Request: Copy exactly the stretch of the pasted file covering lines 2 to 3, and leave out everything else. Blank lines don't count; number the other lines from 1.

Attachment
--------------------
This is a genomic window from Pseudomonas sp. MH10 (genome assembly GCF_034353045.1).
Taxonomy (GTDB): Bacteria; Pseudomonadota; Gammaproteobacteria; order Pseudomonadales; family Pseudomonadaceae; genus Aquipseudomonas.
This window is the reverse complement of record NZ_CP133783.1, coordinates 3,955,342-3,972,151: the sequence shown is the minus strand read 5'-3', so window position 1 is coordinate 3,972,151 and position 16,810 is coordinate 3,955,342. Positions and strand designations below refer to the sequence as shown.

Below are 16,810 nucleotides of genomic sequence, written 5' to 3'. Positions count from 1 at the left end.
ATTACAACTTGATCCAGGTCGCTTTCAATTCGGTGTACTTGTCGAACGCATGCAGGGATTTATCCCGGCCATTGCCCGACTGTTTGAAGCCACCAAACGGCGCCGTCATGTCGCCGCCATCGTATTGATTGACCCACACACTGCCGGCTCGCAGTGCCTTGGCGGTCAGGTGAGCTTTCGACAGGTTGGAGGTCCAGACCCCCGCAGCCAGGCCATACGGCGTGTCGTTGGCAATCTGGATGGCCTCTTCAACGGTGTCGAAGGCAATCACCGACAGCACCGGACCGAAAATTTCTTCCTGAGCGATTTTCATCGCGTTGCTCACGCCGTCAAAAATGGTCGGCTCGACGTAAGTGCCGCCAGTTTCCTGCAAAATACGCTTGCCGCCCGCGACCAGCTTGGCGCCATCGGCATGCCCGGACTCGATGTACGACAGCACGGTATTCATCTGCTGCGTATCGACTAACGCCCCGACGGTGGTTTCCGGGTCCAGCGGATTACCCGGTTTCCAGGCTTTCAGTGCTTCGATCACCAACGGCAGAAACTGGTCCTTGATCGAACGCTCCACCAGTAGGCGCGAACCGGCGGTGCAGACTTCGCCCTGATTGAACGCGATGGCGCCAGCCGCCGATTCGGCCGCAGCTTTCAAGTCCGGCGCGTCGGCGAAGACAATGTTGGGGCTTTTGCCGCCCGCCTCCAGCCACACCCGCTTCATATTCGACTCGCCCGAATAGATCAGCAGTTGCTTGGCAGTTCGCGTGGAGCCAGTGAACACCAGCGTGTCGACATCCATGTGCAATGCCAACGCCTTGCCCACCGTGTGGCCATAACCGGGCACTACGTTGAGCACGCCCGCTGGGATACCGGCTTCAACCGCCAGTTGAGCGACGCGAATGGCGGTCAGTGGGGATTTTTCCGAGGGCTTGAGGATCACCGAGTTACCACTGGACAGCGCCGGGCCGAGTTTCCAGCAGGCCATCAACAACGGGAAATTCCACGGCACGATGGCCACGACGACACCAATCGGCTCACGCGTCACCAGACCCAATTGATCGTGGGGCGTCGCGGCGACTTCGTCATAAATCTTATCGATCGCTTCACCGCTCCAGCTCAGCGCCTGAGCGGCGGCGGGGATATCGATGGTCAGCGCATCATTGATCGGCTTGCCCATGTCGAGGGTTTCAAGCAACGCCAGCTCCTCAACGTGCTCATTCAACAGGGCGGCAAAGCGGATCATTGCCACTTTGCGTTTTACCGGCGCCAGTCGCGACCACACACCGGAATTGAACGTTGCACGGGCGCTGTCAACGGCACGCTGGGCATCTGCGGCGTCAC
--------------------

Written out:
Taxonomy (GTDB): Bacteria; Pseudomonadota; Gammaproteobacteria; order Pseudomonadales; family Pseudomonadaceae; genus Aquipseudomonas.
This window is the reverse complement of record NZ_CP133783.1, coordinates 3,955,342-3,972,151: the sequence shown is the minus strand read 5'-3', so window position 1 is coordinate 3,972,151 and position 16,810 is coordinate 3,955,342. Positions and strand designations below refer to the sequence as shown.